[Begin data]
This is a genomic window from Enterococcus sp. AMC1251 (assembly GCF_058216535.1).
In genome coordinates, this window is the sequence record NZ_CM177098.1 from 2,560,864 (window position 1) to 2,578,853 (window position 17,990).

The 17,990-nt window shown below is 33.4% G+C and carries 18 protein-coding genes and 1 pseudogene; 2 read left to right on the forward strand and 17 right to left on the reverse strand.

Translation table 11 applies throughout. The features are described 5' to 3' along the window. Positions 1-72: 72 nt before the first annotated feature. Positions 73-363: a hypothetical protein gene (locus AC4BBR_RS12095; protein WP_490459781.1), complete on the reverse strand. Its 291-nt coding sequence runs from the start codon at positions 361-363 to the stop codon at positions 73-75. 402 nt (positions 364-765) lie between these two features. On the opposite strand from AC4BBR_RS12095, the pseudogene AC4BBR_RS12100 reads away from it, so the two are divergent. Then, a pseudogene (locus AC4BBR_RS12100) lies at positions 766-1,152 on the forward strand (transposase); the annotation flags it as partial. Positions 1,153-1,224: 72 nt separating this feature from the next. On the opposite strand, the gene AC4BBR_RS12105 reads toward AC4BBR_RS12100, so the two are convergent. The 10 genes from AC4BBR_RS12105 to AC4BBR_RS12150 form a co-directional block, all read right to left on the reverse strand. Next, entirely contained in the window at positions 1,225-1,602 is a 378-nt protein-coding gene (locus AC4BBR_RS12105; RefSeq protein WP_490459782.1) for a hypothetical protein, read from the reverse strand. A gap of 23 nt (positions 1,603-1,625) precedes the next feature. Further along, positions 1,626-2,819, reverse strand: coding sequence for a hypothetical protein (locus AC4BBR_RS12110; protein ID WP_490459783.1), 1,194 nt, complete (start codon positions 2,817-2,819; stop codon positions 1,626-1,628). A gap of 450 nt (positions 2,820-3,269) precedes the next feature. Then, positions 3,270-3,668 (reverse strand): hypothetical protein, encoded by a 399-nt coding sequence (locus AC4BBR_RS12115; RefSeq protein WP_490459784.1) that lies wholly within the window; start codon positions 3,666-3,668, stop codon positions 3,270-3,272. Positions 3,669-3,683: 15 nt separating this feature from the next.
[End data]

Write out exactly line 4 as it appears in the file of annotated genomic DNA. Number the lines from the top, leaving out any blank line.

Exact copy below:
Translation table 11 applies throughout. The features are described 5' to 3' along the window. Positions 1-72: 72 nt before the first annotated feature. Positions 73-363: a hypothetical protein gene (locus AC4BBR_RS12095; protein WP_490459781.1), complete on the reverse strand. Its 291-nt coding sequence runs from the start codon at positions 361-363 to the stop codon at positions 73-75. 402 nt (positions 364-765) lie between these two features. On the opposite strand from AC4BBR_RS12095, the pseudogene AC4BBR_RS12100 reads away from it, so the two are divergent. Then, a pseudogene (locus AC4BBR_RS12100) lies at positions 766-1,152 on the forward strand (transposase); the annotation flags it as partial. Positions 1,153-1,224: 72 nt separating this feature from the next. On the opposite strand, the gene AC4BBR_RS12105 reads toward AC4BBR_RS12100, so the two are convergent. The 10 genes from AC4BBR_RS12105 to AC4BBR_RS12150 form a co-directional block, all read right to left on the reverse strand. Next, entirely contained in the window at positions 1,225-1,602 is a 378-nt protein-coding gene (locus AC4BBR_RS12105; RefSeq protein WP_490459782.1) for a hypothetical protein, read from the reverse strand. A gap of 23 nt (positions 1,603-1,625) precedes the next feature. Further along, positions 1,626-2,819, reverse strand: coding sequence for a hypothetical protein (locus AC4BBR_RS12110; protein ID WP_490459783.1), 1,194 nt, complete (start codon positions 2,817-2,819; stop codon positions 1,626-1,628). A gap of 450 nt (positions 2,820-3,269) precedes the next feature. Then, positions 3,270-3,668 (reverse strand): hypothetical protein, encoded by a 399-nt coding sequence (locus AC4BBR_RS12115; RefSeq protein WP_490459784.1) that lies wholly within the window; start codon positions 3,666-3,668, stop codon positions 3,270-3,272. Positions 3,669-3,683: 15 nt separating this feature from the next.